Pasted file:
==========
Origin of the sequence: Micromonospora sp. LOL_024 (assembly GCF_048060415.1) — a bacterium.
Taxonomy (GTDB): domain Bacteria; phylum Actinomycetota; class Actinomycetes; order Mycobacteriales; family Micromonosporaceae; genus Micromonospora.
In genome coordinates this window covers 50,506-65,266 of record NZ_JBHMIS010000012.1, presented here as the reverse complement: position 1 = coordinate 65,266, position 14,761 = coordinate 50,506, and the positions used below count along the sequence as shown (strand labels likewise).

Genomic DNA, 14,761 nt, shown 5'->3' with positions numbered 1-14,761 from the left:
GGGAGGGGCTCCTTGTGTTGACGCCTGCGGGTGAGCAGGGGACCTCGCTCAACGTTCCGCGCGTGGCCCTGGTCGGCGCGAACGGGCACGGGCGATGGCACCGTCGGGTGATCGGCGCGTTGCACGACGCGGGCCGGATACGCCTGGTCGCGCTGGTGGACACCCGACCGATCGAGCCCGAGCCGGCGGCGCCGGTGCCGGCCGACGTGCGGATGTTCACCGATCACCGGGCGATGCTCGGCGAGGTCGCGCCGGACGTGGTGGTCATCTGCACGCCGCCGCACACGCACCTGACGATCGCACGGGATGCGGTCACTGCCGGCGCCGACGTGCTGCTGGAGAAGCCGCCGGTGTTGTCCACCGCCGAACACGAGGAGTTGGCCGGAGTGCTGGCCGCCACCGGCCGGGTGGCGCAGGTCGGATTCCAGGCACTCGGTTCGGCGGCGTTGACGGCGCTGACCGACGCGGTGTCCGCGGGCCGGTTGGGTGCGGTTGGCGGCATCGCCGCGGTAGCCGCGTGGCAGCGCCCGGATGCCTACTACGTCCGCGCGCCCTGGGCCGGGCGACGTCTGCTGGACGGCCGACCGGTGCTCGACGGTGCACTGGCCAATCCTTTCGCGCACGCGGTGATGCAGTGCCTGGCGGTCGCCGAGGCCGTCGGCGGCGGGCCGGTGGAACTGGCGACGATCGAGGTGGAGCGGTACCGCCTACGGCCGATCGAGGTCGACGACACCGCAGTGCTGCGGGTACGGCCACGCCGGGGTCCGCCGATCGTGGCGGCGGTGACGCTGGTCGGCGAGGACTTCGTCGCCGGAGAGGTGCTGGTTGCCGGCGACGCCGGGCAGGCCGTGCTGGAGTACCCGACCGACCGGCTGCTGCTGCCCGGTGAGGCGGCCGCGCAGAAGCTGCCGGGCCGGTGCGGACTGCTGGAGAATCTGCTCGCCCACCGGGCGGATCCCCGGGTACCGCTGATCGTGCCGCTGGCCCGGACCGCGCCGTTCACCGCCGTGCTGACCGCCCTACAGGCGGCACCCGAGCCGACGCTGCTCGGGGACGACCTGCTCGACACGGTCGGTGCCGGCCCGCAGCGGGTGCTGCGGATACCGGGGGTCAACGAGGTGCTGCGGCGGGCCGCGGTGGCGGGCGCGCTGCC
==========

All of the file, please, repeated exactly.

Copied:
Origin of the sequence: Micromonospora sp. LOL_024 (assembly GCF_048060415.1) — a bacterium.
Taxonomy (GTDB): domain Bacteria; phylum Actinomycetota; class Actinomycetes; order Mycobacteriales; family Micromonosporaceae; genus Micromonospora.
In genome coordinates this window covers 50,506-65,266 of record NZ_JBHMIS010000012.1, presented here as the reverse complement: position 1 = coordinate 65,266, position 14,761 = coordinate 50,506, and the positions used below count along the sequence as shown (strand labels likewise).

Genomic DNA, 14,761 nt, shown 5'->3' with positions numbered 1-14,761 from the left:
GGGAGGGGCTCCTTGTGTTGACGCCTGCGGGTGAGCAGGGGACCTCGCTCAACGTTCCGCGCGTGGCCCTGGTCGGCGCGAACGGGCACGGGCGATGGCACCGTCGGGTGATCGGCGCGTTGCACGACGCGGGCCGGATACGCCTGGTCGCGCTGGTGGACACCCGACCGATCGAGCCCGAGCCGGCGGCGCCGGTGCCGGCCGACGTGCGGATGTTCACCGATCACCGGGCGATGCTCGGCGAGGTCGCGCCGGACGTGGTGGTCATCTGCACGCCGCCGCACACGCACCTGACGATCGCACGGGATGCGGTCACTGCCGGCGCCGACGTGCTGCTGGAGAAGCCGCCGGTGTTGTCCACCGCCGAACACGAGGAGTTGGCCGGAGTGCTGGCCGCCACCGGCCGGGTGGCGCAGGTCGGATTCCAGGCACTCGGTTCGGCGGCGTTGACGGCGCTGACCGACGCGGTGTCCGCGGGCCGGTTGGGTGCGGTTGGCGGCATCGCCGCGGTAGCCGCGTGGCAGCGCCCGGATGCCTACTACGTCCGCGCGCCCTGGGCCGGGCGACGTCTGCTGGACGGCCGACCGGTGCTCGACGGTGCACTGGCCAATCCTTTCGCGCACGCGGTGATGCAGTGCCTGGCGGTCGCCGAGGCCGTCGGCGGCGGGCCGGTGGAACTGGCGACGATCGAGGTGGAGCGGTACCGCCTACGGCCGATCGAGGTCGACGACACCGCAGTGCTGCGGGTACGGCCACGCCGGGGTCCGCCGATCGTGGCGGCGGTGACGCTGGTCGGCGAGGACTTCGTCGCCGGAGAGGTGCTGGTTGCCGGCGACGCCGGGCAGGCCGTGCTGGAGTACCCGACCGACCGGCTGCTGCTGCCCGGTGAGGCGGCCGCGCAGAAGCTGCCGGGCCGGTGCGGACTGCTGGAGAATCTGCTCGCCCACCGGGCGGATCCCCGGGTACCGCTGATCGTGCCGCTGGCCCGGACCGCGCCGTTCACCGCCGTGCTGACCGCCCTACAGGCGGCACCCGAGCCGACGCTGCTCGGGGACGACCTGCTCGACACGGTCGGTGCCGGCCCGCAGCGGGTGCTGCGGATACCGGGGGTCAACGAGGTGCTGCGGCGGGCCGCGGTGGCGGGCGCGCTGCC